After painting the whole piece I could see it still needed additional help.
I decided to take the dresser in a whole different direction.
I took off the French Provincial hardware and added cedar fencing we picked up when our neighbors changed out their fence. One board covered the front of each dresser drawer, one to cover the bottom part and three to cover the top. Only one board needed to be cut down narrower on the table saw. After the boards were nailed on, I gave them a good sanding to bring out the color of the wood.
The hardware I decided to use out of my hoard was some shiny brass hardware that had been given to me by a neighbor. A coat of Rustoelum Flat spray paint designed for metal was just the ticket to getting the look I wanted. My math-minded husband figured out where the pulls needed to go on the dresser and drilled the holes so that they would line up vertically.
Here he is in all his glory. No one would guess that this dresser was a cheap, feminine, not wood dresser headed for a landfill.
It is going to be a gift for a hard-working friend.
What do you think about the finished $2.00 project?
Ever since I started blogging, I have stopped 25 thousand page views to look over what happened since we started. I just hit 100,000 page views. I had not been paying much attention to the stats so this one was a bit of a surprise. It used to take a long time to reach 25 thousand page views. I mean a really long time. This time took 5 months. I was worried that in the last five months I wouldn’t have much to show you guys. It felt to me like we were sort of stuck and not getting a lot done. The kids moved out of the country, the garage is full of unfinished projects, school got started, life happened.
When I actually looked back over the last five months , I was pleasantly surprised. We got a little more done than I remembered.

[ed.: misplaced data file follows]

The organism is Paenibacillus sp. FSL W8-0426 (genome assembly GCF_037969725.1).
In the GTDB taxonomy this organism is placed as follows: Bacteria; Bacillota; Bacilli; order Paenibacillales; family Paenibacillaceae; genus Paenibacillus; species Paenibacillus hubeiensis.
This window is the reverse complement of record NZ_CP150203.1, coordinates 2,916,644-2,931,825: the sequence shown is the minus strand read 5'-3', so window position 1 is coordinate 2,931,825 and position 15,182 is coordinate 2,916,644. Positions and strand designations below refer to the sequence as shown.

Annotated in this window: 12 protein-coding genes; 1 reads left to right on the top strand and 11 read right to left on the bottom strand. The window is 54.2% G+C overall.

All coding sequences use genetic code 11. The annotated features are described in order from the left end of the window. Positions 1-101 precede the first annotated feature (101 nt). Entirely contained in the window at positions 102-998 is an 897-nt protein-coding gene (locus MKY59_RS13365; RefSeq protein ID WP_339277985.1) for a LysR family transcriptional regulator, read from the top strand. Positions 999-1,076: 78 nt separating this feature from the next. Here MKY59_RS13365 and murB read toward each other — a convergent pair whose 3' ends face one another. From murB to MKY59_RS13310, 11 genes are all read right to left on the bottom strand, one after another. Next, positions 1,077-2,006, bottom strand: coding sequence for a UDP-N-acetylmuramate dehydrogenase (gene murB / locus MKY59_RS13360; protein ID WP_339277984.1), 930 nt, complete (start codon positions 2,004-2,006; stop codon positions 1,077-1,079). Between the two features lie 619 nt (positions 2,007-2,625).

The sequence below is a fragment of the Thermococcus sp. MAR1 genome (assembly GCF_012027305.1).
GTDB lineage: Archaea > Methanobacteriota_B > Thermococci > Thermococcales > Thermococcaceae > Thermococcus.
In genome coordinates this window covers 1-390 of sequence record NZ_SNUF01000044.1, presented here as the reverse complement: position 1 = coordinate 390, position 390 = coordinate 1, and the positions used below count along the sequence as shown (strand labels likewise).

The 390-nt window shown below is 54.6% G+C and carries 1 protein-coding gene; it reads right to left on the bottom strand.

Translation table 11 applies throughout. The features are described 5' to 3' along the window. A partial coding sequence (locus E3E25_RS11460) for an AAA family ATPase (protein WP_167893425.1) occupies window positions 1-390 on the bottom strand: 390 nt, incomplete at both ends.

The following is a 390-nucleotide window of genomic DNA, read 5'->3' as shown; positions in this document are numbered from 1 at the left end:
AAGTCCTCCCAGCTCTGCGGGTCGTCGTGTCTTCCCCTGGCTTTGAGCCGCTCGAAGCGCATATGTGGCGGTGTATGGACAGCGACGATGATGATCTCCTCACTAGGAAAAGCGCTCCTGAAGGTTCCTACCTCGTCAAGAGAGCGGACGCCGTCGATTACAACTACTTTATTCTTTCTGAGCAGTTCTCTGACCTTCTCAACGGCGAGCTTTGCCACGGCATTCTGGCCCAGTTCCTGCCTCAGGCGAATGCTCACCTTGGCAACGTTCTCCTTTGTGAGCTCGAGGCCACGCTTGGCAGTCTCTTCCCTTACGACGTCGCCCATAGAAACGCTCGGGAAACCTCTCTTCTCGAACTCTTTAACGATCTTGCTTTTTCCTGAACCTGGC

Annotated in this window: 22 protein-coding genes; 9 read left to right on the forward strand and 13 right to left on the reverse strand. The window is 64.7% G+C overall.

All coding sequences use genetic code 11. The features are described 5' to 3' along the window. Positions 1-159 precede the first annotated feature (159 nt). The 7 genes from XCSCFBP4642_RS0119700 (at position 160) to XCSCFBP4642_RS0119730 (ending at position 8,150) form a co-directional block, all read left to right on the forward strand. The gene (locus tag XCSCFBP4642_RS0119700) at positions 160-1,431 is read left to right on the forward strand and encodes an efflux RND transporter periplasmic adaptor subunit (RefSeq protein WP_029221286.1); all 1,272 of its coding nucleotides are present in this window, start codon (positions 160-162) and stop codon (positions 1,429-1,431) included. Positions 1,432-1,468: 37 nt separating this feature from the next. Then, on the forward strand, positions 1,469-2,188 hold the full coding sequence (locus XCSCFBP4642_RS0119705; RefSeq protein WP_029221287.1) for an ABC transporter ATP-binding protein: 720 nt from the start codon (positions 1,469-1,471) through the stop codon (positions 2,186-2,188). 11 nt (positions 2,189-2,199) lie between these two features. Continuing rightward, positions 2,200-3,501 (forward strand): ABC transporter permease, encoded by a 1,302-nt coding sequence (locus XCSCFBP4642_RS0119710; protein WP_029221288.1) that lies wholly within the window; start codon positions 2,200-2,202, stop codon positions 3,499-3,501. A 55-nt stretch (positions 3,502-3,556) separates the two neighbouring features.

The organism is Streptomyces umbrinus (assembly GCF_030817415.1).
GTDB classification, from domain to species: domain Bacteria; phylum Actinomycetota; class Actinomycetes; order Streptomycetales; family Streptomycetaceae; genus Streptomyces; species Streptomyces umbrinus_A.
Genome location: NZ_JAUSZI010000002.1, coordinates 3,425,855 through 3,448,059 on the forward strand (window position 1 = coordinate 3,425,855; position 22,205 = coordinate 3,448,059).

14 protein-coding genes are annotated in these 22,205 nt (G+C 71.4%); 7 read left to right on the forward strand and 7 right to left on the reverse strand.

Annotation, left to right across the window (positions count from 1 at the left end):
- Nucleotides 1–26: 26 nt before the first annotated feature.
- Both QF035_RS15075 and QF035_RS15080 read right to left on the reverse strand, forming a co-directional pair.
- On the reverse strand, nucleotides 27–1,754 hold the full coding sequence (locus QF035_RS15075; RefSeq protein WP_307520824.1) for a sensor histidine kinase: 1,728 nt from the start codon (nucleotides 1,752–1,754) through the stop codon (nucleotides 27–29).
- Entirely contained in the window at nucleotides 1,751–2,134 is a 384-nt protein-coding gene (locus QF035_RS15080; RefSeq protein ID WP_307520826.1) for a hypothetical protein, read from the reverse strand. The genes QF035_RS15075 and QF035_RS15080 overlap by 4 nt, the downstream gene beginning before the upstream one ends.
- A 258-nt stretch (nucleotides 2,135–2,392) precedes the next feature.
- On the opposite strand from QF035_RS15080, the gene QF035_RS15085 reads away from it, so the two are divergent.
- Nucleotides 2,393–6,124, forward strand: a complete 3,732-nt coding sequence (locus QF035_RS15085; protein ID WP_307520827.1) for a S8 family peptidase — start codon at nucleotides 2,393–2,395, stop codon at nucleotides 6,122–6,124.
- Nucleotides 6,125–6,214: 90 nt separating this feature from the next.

My favorites from the last five months are below. If you click on the link below each picture it will take you to that actual blog, complete with DIY and pictures.
Our biggest project was updating our suburban bathroom and figuring out how to get that restoration hardware weathered wood look on a dresser. Board and batten, cool shelf, zinc finished towel rack and chandelier made to look like wood beads.
I saw this fall mantle at Its Overflowing as a fall mantle. The rustic deer head really spoke to me. Last year when we moved in to the burbs I decided that Christmas needed to remind us of our favorite place, Star Hill not a tract home in a master planned neighborhood. I spent a week creating deer heads and rustic elements. One of them was a giant stained deer silhouette but it sold almost immediately when I wrote the blog so I knew that a new mantle piece was needed. I have a whole Pinterest page dedicated to deer head. Feel free to check out my Pinterest Boards here.
When I saw the fall mantle at Its Overflowing, I knew I had found it!
I don’t throw away drawers or even drawer fronts if the drawer is shot because I have used them for a lot of projects. Here is my sweet daughter in law’s Christmas gift to her buddies last year: